OSOYOOS LAKE – Herman and Joanne Edward, from the Lower Similkameen Indian Band of the Okanagan Nation, led a group of paddlers on July 4 from the USA and Canada across the 49th parallel, the agreed upon border established on August 5, 1846, between the USA and Great Britain. The Jay Treaty signed in 1794 between the USA and Great Britain established the freedom of American Indians to freely cross the international boundary for the purpose of employment, study, retirement, investing, and/or immigration. Both the USA and Canada have not made it as easy as it would seem to exercise Jay Treaty rights.

Many band members from Canada are harassed by Canadian Border Services when returning from their territory south of the 49th parallel. Sometimes, they are made to wait hours before being allowed to continue into Canada. ‘We didn’t cross the border, the border crossed us,’ is an argument against the harassment by First Nations. Another argument is that ‘we weren’t born in Canada, Canada was born from us.’ Both statements, while heard, do not sway the labor imposed upon them to travel in their own territory. 

While crossing the border with my own mother in the summer of 2000 to make a withdrawal from a bank where she had money, the border agent asked us, “I don’t understand, you’re coming up here to rob the bank,” trying to goad us into an argument and give him a reason to deny us entry. Another time, a cheerful border agent was happily going about her duties with the vehicles ahead of us, then when she turned her attention to a vehicle full of Natives, her face turned sour in the August sun in 2011. We all had identification to cross, we were heading to Ironman Canada, the same as many of those in line ahead of us and behind us. Every single one of us had the right to enter but was made to go inside for further scrutiny. Canada has an international reputation for being friendly, but many families and elders have similar stories when returning across the 49th parallel.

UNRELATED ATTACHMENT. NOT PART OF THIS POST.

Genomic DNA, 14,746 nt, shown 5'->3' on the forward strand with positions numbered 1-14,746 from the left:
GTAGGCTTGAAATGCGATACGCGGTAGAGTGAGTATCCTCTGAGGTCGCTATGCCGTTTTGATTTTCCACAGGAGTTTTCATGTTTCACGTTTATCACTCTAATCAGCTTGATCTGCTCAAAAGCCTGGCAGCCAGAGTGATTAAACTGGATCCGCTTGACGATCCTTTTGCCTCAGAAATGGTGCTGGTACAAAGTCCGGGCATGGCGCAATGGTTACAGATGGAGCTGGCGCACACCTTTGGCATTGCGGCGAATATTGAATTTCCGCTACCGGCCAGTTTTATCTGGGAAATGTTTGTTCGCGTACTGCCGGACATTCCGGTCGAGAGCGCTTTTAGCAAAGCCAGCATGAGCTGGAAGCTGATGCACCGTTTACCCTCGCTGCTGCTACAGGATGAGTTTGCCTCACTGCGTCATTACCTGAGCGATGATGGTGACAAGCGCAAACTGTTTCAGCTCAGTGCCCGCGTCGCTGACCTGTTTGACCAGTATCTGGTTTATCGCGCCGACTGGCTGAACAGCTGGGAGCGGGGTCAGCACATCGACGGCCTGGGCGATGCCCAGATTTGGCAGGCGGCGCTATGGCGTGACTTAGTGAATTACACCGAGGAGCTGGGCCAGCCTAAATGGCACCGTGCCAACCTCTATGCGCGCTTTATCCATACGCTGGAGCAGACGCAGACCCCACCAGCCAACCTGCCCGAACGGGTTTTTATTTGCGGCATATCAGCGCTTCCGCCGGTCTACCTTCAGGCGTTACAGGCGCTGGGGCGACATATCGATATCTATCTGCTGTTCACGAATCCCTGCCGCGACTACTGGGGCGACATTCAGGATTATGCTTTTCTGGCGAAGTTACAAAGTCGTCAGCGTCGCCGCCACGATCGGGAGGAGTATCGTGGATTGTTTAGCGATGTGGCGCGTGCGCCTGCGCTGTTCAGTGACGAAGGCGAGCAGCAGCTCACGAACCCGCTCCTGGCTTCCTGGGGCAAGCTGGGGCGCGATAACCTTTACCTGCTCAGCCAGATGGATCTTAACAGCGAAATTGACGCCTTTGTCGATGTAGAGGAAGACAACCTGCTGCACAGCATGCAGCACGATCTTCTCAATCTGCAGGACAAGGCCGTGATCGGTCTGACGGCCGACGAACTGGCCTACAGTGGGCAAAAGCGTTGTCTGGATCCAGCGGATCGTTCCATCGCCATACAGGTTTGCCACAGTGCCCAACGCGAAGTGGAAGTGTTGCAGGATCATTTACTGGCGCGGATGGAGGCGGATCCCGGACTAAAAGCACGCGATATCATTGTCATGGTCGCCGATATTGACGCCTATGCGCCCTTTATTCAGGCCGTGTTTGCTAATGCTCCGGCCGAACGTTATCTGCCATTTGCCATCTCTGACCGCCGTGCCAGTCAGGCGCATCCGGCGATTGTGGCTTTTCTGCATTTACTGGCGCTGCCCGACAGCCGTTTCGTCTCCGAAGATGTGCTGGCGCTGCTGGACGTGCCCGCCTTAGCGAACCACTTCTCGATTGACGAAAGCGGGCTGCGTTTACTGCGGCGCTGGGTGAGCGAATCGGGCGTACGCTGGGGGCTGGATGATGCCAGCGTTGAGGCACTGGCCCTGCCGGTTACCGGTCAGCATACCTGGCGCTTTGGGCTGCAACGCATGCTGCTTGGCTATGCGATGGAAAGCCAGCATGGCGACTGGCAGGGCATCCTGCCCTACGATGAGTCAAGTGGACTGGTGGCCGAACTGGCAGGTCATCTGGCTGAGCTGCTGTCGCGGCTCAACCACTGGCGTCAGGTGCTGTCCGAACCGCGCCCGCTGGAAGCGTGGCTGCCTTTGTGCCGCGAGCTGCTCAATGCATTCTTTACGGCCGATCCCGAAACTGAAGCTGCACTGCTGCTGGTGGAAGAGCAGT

So, each July 4th, there is a canoe paddle that takes part of the day to paddle from Osoyoos to Oroville as a display of resistance. Many of the paddlers’ families have been here since Time Immemorial, and want to freely exercise the same rights their ancestors enjoyed. A concerted effort is made for each paddler to have a Status Card for Canadian First Nations or a Tribal ID for those from the US side of the 49th parallel. While a US or Canadian Passport would be ideal for the US and Canadian governments for crossing, it would defeat the purpose of the canoe crossing.

Herman Edward told those gathered before setting off, “We don’t have a border, we never had. Our elders didn’t have the education to fight and now our people are educated so much they forgot they are nqwilxcn. You have to be able to tell the suyapi, “This is my home, this is my land.” When asked at the border where he is from, Herman will tell them, “You're standing on it.”

Tribal members from Kalispel, Spokane, and Colville Tribes canoed from Oroville to meet them in the middle of the lake. A fantastic thunderstorm swept across the valley and lake. A normally dry, hot July was replaced with a rainy, chilly day to canoe. Food was waiting for all those who crossed the 49th parallel, organized by Arnie Marchand. It continued to storm and hail while everyone huddled under the gazebos and canopies to try to stay dry.

The right to cross the border goes beyond the 49th parallel, or the Jay Treaty. Herman tells everyone, “Creator gave us this land to take care of. We are the voice of the water and everything you see in this land.” It affects us culturally when the land isn’t working the way when Syilx and other First Nations were the primary stewards. The land has changed so much over the years. One case in point is that “We are looking for our roots. We are forgetting how to pray for our foods and ourselves. Today, keep your minds strong. Every pull is a prayer–praying for your relatives in the south. We need to make sure when they come north, their path will be clear all the time.”

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